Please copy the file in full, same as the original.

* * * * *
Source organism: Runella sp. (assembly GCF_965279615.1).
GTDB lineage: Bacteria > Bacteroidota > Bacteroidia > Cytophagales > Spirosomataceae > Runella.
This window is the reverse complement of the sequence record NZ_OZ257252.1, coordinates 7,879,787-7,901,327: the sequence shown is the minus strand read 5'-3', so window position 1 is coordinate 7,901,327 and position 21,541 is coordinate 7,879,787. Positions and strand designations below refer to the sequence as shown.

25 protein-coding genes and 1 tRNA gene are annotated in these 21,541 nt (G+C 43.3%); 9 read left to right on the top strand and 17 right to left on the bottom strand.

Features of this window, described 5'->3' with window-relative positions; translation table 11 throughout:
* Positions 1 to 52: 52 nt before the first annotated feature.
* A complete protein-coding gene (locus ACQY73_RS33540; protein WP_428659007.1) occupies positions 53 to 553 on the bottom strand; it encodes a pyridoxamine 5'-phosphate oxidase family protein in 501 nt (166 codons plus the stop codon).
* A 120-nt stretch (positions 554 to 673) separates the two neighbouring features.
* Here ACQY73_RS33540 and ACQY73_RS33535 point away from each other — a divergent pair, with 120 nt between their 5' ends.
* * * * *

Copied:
Source organism: Runella sp. (assembly GCF_965279615.1).
GTDB lineage: Bacteria > Bacteroidota > Bacteroidia > Cytophagales > Spirosomataceae > Runella.
This window is the reverse complement of the sequence record NZ_OZ257252.1, coordinates 7,879,787-7,901,327: the sequence shown is the minus strand read 5'-3', so window position 1 is coordinate 7,901,327 and position 21,541 is coordinate 7,879,787. Positions and strand designations below refer to the sequence as shown.

25 protein-coding genes and 1 tRNA gene are annotated in these 21,541 nt (G+C 43.3%); 9 read left to right on the top strand and 17 right to left on the bottom strand.

Features of this window, described 5'->3' with window-relative positions; translation table 11 throughout:
* Positions 1 to 52: 52 nt before the first annotated feature.
* A complete protein-coding gene (locus ACQY73_RS33540; protein WP_428659007.1) occupies positions 53 to 553 on the bottom strand; it encodes a pyridoxamine 5'-phosphate oxidase family protein in 501 nt (166 codons plus the stop codon).
* A 120-nt stretch (positions 554 to 673) separates the two neighbouring features.
* Here ACQY73_RS33540 and ACQY73_RS33535 point away from each other — a divergent pair, with 120 nt between their 5' ends.